Archives for February 2006

What is Origami?

JP of Designtastesgood.com seems to have scooped Scoble on this. Then it hit Digg. So what is the Origami Project? Why does Microsoft Have the domain registered? Well, if you take the time to read through the digg comments, you will find that Origami is the code-name for a device that was introduced in 2001 at Comdex. Press Releases here and here. NSC Product Page here.

About the size and weight of a small digital camcorder, the National® Geode ‘Origami’ Mobile Communicator is a flexible unit that folds and unfolds to perform eight popular consumer electronics functions in one easy-to-use device.

hmmm… Sounds interesting. Take a look at the site for a quick flash demo. After taking a look myself, I get the feeling that it is most certainly a mobile device of some sort. Why? Lets take a look at what the site tells us.

Do you know what I can do? (Circuitry, speed, networking, etc…)

Depicts connectivity. Speed in connectivity.

Or where I can go? (Clouds, Office Building, Beach, Home, etc…)

Depicts several different “spaces”. Depicts Mobility. Also says “use me anywhere” global reach.

Or how I can change your life? (nothing)

I’ve tried to decide what this phrase is supposed to mean, but really just think it’s a hook. So what is it… A mobile device. I’m guessing that it has email, cell, browser capabilities. Not exactly walking in left field here. What else though? It’s gonna have to be fairly revolutionary for it to unseat anything available.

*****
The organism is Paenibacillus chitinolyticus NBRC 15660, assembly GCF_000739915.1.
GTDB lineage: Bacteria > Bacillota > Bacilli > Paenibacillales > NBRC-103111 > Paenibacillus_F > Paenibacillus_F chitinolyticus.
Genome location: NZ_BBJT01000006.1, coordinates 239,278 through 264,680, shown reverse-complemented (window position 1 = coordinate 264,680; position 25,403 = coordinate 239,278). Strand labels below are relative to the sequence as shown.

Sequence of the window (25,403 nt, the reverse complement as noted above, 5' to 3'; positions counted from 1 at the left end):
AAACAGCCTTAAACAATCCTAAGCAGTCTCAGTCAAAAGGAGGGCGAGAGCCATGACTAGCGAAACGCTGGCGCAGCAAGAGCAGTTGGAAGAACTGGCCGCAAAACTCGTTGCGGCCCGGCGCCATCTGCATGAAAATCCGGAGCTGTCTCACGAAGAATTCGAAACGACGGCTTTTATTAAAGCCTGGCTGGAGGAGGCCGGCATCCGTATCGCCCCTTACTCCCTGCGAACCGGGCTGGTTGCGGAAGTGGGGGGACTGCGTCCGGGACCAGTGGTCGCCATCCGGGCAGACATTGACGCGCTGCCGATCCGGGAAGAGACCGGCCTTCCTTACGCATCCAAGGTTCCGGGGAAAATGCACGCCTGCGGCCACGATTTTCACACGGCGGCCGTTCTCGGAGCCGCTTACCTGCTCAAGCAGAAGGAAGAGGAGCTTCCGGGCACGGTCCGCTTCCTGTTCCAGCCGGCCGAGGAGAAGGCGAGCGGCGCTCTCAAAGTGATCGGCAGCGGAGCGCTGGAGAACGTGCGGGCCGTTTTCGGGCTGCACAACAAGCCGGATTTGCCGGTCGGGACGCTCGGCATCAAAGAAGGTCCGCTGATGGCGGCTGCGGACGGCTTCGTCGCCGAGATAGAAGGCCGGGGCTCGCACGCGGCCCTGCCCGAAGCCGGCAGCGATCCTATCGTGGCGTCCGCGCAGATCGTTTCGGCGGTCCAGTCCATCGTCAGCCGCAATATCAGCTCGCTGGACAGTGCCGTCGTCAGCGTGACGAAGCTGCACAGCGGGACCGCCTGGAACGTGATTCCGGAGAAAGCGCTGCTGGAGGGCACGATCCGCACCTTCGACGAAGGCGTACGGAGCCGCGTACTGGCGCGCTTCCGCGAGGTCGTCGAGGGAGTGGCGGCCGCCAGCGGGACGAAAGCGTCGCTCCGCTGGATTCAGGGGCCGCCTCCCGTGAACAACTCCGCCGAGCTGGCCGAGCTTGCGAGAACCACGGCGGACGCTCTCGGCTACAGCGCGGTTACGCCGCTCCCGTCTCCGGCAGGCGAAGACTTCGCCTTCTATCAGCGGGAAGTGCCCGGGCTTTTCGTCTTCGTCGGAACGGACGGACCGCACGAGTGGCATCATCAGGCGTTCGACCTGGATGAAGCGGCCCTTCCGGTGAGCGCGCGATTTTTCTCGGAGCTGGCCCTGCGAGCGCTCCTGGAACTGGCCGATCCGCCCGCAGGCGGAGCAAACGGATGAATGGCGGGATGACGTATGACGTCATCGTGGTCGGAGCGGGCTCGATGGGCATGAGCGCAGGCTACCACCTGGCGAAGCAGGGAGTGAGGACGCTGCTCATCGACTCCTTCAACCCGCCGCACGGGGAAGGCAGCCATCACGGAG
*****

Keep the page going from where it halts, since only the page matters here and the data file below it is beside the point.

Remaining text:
Are you Ready? I think that it must include RSS. The name infers that it will be able to twist and turn and change functions. Interoperability. I’m thinking of a treo on steroids. And it’s making me excited.

And this picture doesn’t do it justice…

NSC Origami

Keep an eye on the origamiproject website, as it would appear that they will be posting a new flash animation each week leading up to the 3.2.06 unveiling.

UPDATE: Please read my newest post on the subject for updates including a link for video of the real origami.

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Other Links:

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Tagging My Computer?

Josh Teeters has an excellent post on Tagging in an OS and it’s wonderful uses.  I can’t believe I haven’t thought of that.  It’s a brilliant idea.